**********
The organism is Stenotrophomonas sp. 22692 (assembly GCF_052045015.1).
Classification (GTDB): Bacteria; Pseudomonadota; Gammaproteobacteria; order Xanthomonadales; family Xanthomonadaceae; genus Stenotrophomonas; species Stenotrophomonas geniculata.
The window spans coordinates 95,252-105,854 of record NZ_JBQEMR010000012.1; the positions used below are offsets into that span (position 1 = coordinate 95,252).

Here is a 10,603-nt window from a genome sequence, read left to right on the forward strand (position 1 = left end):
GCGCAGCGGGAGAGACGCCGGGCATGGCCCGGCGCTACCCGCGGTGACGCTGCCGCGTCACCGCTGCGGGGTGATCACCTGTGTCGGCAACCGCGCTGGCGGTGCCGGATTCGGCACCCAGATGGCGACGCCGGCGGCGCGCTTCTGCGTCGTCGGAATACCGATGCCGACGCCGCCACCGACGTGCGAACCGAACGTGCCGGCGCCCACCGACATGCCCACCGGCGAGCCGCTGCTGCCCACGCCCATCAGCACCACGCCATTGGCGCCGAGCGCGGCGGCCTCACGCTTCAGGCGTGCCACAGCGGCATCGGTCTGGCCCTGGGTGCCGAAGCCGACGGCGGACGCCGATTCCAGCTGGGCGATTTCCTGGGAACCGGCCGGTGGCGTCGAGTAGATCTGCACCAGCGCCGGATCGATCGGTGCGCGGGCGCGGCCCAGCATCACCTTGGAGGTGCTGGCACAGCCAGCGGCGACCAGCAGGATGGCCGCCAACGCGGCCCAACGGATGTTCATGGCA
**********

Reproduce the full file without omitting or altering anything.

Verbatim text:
The organism is Stenotrophomonas sp. 22692 (assembly GCF_052045015.1).
Classification (GTDB): Bacteria; Pseudomonadota; Gammaproteobacteria; order Xanthomonadales; family Xanthomonadaceae; genus Stenotrophomonas; species Stenotrophomonas geniculata.
The window spans coordinates 95,252-105,854 of record NZ_JBQEMR010000012.1; the positions used below are offsets into that span (position 1 = coordinate 95,252).

Here is a 10,603-nt window from a genome sequence, read left to right on the forward strand (position 1 = left end):
GCGCAGCGGGAGAGACGCCGGGCATGGCCCGGCGCTACCCGCGGTGACGCTGCCGCGTCACCGCTGCGGGGTGATCACCTGTGTCGGCAACCGCGCTGGCGGTGCCGGATTCGGCACCCAGATGGCGACGCCGGCGGCGCGCTTCTGCGTCGTCGGAATACCGATGCCGACGCCGCCACCGACGTGCGAACCGAACGTGCCGGCGCCCACCGACATGCCCACCGGCGAGCCGCTGCTGCCCACGCCCATCAGCACCACGCCATTGGCGCCGAGCGCGGCGGCCTCACGCTTCAGGCGTGCCACAGCGGCATCGGTCTGGCCCTGGGTGCCGAAGCCGACGGCGGACGCCGATTCCAGCTGGGCGATTTCCTGGGAACCGGCCGGTGGCGTCGAGTAGATCTGCACCAGCGCCGGATCGATCGGTGCGCGGGCGCGGCCCAGCATCACCTTGGAGGTGCTGGCACAGCCAGCGGCGACCAGCAGGATGGCCGCCAACGCGGCCCAACGGATGTTCATGGCA